Title: The Tortured Genius of Theodore Kaczynski
Subtitle: Brother Tells of a Painful Decision
Topic: news stories
Date: May 26, 1996
Notes: For the other news story on Ted on the front cover click here.

Breaking his public silence, David Kaczynski described in an interview how he had reluctantly come to the "horrible" realization that his older brother, Theodore, could be the Unabomber. He recounted his anguished decision to turn him in to prevent more lives from being lost, and he pleaded that his brother, if convicted in the fatal bomb attacks, be spared the death penalty.

Over six hours on Tuesday, David Kaczynski recalled how, at first, he had resisted his wife's suggestions last summer that Ted might be the Unabomber. When she prodded him to read the Unabomber's 35,000-word manifesto on the Internet, he sat, in shock, before a glowing computer screen in the library of the upstate New York college where his wife taught.

Dismay turned to anger, David said, when he and his wife, Linda Patrik, realized they might have unwittingly helped finance two of the Unabomber's deadly attacks by agreeing to requests Ted made for money, $1,000 in 1994 and $2,000 in 1995, each about two months before a bombing. "It was really chilling," David said.

In the interview, accompanied by his lawyer, Anthony P. Bisceglie, David would not say whether he believes his brother is guilty. But he said that his belief that he had acted properly had been confirmed by events since February, when he provided Ted's identity to the Government with the help of Mr. Bisceglie, a corporate and white-collar trial lawyer in Washington.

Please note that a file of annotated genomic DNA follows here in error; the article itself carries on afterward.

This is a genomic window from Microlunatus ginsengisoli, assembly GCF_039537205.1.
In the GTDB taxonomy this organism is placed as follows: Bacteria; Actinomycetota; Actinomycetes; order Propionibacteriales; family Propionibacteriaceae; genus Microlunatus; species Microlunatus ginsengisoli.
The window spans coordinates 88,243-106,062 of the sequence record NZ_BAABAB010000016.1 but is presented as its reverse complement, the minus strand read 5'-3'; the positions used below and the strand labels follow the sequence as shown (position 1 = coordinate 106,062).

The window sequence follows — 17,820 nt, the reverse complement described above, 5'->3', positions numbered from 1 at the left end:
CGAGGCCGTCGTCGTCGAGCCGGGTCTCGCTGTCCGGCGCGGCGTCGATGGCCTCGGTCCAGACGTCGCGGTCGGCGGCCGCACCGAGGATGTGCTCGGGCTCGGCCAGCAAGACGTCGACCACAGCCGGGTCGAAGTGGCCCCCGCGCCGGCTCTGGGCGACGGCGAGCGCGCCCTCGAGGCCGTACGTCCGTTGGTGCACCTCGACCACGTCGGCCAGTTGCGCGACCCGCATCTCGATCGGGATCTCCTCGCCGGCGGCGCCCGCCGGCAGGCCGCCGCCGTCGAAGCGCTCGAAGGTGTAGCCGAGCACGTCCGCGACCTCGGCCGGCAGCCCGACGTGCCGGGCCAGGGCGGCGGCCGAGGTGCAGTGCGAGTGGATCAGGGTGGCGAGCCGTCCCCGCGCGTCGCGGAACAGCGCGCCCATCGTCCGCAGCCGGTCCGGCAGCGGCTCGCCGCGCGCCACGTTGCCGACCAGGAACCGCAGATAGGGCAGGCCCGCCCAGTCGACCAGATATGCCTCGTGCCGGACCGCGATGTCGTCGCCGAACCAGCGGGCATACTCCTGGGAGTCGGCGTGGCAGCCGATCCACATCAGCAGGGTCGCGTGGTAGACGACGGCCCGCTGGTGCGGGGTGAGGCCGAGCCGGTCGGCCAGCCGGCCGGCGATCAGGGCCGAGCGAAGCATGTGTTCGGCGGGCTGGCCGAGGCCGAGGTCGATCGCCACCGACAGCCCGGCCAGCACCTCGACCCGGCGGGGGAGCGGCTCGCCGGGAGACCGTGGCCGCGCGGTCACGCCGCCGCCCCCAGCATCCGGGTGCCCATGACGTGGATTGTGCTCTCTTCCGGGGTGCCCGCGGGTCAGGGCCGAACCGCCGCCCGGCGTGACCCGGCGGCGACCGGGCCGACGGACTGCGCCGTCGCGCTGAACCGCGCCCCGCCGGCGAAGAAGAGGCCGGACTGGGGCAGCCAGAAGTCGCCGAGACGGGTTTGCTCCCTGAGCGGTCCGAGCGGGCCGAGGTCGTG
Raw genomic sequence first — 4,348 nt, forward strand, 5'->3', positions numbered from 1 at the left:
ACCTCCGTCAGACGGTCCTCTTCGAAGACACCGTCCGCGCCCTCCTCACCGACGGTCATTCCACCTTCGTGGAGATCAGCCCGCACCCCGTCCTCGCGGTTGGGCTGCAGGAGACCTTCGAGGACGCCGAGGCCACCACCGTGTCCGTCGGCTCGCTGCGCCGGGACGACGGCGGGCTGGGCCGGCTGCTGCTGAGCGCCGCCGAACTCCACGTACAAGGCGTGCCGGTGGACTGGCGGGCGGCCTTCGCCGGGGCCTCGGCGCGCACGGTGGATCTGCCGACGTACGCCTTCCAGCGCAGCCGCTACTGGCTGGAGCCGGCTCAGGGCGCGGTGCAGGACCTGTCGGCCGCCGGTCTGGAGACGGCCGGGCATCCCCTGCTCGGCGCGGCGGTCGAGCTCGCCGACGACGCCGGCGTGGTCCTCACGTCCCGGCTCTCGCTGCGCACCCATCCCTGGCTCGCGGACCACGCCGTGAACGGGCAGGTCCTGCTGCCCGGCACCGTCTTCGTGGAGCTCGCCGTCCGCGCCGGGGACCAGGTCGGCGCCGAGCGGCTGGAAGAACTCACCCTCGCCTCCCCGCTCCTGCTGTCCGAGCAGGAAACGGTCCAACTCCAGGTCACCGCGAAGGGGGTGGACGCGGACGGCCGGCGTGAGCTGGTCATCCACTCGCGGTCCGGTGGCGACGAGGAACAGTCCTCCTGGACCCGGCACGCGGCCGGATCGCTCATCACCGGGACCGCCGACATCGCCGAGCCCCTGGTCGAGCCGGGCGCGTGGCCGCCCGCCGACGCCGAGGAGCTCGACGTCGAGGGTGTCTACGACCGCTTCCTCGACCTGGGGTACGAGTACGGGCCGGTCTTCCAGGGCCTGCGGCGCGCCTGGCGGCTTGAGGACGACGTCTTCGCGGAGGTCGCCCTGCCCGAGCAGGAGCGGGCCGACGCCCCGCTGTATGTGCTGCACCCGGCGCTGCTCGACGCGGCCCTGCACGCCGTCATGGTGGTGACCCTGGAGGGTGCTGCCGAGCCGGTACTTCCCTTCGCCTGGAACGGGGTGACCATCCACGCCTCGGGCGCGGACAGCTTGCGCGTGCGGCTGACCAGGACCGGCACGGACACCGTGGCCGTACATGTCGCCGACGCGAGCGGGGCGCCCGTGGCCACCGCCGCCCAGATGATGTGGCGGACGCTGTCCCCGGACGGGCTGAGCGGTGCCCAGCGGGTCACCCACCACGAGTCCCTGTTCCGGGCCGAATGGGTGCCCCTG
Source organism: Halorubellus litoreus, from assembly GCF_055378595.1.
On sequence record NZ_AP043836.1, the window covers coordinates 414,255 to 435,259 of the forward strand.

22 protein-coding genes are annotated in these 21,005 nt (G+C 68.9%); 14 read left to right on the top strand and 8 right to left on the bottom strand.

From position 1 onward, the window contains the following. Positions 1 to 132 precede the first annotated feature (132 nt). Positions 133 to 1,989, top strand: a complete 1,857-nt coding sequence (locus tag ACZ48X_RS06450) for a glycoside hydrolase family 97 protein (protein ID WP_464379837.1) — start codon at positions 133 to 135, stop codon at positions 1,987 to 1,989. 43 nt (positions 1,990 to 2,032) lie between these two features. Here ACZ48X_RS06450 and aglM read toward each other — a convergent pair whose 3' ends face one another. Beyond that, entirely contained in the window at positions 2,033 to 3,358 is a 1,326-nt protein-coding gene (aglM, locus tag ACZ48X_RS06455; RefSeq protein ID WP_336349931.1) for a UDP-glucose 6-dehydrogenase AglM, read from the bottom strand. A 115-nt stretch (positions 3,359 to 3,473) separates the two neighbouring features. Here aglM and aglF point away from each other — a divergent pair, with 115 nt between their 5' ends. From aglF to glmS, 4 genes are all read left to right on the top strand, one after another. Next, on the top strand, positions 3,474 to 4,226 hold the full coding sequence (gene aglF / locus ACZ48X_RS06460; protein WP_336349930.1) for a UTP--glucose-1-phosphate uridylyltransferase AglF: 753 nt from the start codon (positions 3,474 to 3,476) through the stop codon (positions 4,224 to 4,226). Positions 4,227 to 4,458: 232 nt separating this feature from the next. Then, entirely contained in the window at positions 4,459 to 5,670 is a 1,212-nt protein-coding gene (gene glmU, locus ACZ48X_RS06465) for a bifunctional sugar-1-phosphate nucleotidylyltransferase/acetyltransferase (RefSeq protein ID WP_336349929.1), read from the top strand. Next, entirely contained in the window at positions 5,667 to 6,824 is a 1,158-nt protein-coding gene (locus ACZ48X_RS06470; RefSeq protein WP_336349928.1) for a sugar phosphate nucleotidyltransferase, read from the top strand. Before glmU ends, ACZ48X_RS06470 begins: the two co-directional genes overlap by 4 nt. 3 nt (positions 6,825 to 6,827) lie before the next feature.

Even so, David Kaczynski said, he was speaking out now in the hope that a fuller understanding of his brother would humanize a figure who he said had been erroneously depicted in some accounts as an evil genius who had lashed out at the technological world he abhorred. And, he said, by agreeing to talk now, he might help save his brother's life later in a case in which the death penalty could be imposed.

"Clearly, part of my whole involvement in coming forward in this whole thing was a respect for life, that human life is really valuable, that certainly Ted did not in my mind have adequate justification," David said. "If he did attack people and kill people, that was wrong. But by the same token, I feel it would be very wrong if he were killed in the name of some notion or principle of justice. I think it's important that people see him as a human being."

He added: "I think the interests of justice are best served in this case by the truth, and I think that truth from my point of view is that Ted has been a disturbed person for a long time and he's gotten more disturbed. It serves no one's interest to put him to death, and certainly, it would be an incredible anguish for our family if that were to happen."

So far, Ted Kaczynski, a Harvard-trained mathematician who was arrested on April 3, has not been charged with any Unabom crimes. He is being held in a Montana jail on Federal charges of possessing explosive components. But based on the trove of evidence discovered in Mr. Kaczynski's mountain cabin, law-enforcement officials said, Federal prosecutors are preparing to charge him in the nearly 18-year-long string of package bombings, which killed 3 people and injured 23 others.

In the interview, conducted in a 45th-floor hotel suite with a sweeping view of midtown Manhattan, David said he had been closer than anyone to his brother until Ted angrily spurned him in 1989 for deciding to get married. David said he had been profoundly influenced by Ted's uncompromising intellect, his love of wild places, his compassion for children, even what he described as his brother's startling moments of kindness.

David, a 46-year-old social worker from Schenectady who works in a shelter for runaways, sought to keep the interview focused on his brother rather than himself. He also declined to be photographed.